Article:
- Back in Business
- Supreme Court Hears Case Seeking Reversal of Michigan Ban on Considering Race in College Admissions
- Nominations Now Open for ACE Annual Meeting Awards
The 16-day standoff over funding the federal government finally ended late Wednesday night, with Congress approving a bill authorizing current spending levels through Jan. 15 and raising the debt ceiling through Feb. 7.
President Obama promptly signed the bill into law, restoring the flow of funds to students and academic researchers (although, as this Politico story points out, research projects could continue to be impacted for the foreseeable future). Department of Education staff and other furloughed federal employees returned to work Thursday. Most significantly, the measure prevents a national default that could have caused a dramatic increase in student loan interest rates and spending on student aid and research to dry up.
The legislation provides only a temporary reprieve, setting the stage for another showdown early next year. We will discuss these fiscal issues and more—including the president’s proposed college ratings system and the pending reauthorization of the Higher Education Act—at ACE’s 96th Annual Meeting, scheduled for March 8-11, 2014, in San Diego.
Meanwhile at the U.S. Supreme Court on Tuesday, justices heard the second of two recent cases dealing with the consideration of race and ethnicity in college admissions decisions, this one a challenge to Michigan’s ban on such considerations at public higher education institutions.
In the case—Schuette v. Coalition to Defend Affirmative Action—a coalition of groups has challenged the Michigan ban, which voters approved in 2006 as an amendment to the state constitution. The U.S. Court of Appeals for the Sixth Circuit struck down the ban last year, ruling that it violates the 14th Amendment’s Equal Protection Clause, which mandates that states must apply their laws equally to all individuals and groups of people.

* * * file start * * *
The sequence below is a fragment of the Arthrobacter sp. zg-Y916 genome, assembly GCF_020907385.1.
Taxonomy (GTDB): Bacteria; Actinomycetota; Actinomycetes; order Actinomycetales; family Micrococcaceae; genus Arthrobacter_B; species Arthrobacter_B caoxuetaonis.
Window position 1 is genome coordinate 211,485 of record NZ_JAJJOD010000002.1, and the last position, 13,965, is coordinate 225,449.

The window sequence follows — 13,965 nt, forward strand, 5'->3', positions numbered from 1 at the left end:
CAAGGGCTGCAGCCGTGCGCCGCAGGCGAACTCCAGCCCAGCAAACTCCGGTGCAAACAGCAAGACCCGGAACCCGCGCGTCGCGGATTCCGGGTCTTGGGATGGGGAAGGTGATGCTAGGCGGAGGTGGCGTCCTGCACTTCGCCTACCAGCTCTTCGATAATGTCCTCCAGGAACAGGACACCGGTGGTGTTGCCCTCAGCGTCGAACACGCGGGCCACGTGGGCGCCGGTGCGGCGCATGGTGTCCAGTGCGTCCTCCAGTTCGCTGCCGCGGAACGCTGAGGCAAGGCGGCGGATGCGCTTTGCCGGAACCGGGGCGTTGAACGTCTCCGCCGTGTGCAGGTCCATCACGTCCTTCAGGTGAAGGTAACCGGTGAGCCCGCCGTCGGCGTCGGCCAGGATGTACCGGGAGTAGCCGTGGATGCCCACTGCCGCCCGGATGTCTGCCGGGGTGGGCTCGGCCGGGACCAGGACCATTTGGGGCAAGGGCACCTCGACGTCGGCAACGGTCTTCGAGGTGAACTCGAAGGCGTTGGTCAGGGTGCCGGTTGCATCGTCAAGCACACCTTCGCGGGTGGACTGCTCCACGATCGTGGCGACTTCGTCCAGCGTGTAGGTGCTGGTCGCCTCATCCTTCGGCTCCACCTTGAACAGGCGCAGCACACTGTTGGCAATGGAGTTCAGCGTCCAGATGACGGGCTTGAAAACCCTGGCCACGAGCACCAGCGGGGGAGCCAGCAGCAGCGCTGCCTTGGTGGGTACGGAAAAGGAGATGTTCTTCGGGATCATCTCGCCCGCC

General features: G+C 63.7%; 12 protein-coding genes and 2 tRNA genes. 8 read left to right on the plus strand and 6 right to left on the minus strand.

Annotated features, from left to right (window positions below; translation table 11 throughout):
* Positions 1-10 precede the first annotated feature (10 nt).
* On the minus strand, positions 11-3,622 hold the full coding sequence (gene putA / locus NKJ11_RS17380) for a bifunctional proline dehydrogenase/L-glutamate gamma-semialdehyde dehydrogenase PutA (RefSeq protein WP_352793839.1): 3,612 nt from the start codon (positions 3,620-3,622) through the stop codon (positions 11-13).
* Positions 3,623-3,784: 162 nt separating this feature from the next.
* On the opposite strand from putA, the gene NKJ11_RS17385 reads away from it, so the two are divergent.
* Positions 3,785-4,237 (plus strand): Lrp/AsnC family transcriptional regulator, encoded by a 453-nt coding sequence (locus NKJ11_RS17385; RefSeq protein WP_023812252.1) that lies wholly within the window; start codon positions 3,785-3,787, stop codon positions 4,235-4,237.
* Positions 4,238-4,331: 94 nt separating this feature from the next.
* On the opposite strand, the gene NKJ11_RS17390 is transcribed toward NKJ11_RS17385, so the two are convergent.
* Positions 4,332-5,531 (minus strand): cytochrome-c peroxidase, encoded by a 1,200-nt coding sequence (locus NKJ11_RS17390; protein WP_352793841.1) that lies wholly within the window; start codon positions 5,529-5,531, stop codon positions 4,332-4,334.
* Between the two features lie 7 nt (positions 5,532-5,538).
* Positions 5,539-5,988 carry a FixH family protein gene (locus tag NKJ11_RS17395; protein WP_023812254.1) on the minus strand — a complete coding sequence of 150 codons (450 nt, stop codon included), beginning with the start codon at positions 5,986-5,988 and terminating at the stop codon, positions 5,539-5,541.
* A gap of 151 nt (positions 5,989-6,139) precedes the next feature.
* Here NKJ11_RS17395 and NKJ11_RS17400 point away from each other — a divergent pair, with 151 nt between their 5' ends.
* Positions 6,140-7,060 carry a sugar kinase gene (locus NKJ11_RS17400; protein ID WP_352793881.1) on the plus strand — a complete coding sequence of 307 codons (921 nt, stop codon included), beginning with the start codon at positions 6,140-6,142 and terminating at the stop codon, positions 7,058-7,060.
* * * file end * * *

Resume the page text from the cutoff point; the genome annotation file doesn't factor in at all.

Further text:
Schuette follows closely on the heels of Fisher v. University of Texas at Austin (UT). The court issued a decision in Fisher in June, reaffirming the notion that diversity on college campuses offers unique educational benefits to students and is a compelling government interest. Our main concern in the Schuette case, as we argued in the amicus brief we submitted in August, is that the court recognize and continue its Fisher holding. We are hopeful our message was heard. As in Fisher, Justice Elena Kagan has recused herself from Schuette (having worked on the case in her former role as solicitor general), so the remaining eight justices will make the decision.
As you may remember, the court sent Fisher back to the U.S. Court of Appeals for the Fifth Circuit to reexamine the constitutionality of UT’s admissions process. We are in the process of once again preparing an amicus brief in support of UT, which is due next month.
We are now accepting nominations for four of the awards that will be presented at ACE’s Annual Meeting next year.
The nominations deadline for the ACE/Fidelity Investments Award for Institutional Transformation is Nov. 1, and the deadline for submission of complete applications is 5 p.m. EDT on Nov. 20. Nominations for both the 2014 Donna Shavlik Award and the 2014 Reginald Wilson Diversity Leadership Award will be accepted until Dec. 2. Finally, the deadline for the 2014 ACE State Network Leadership Award is Dec. 16.
Molly Corbett Broad
President of ACE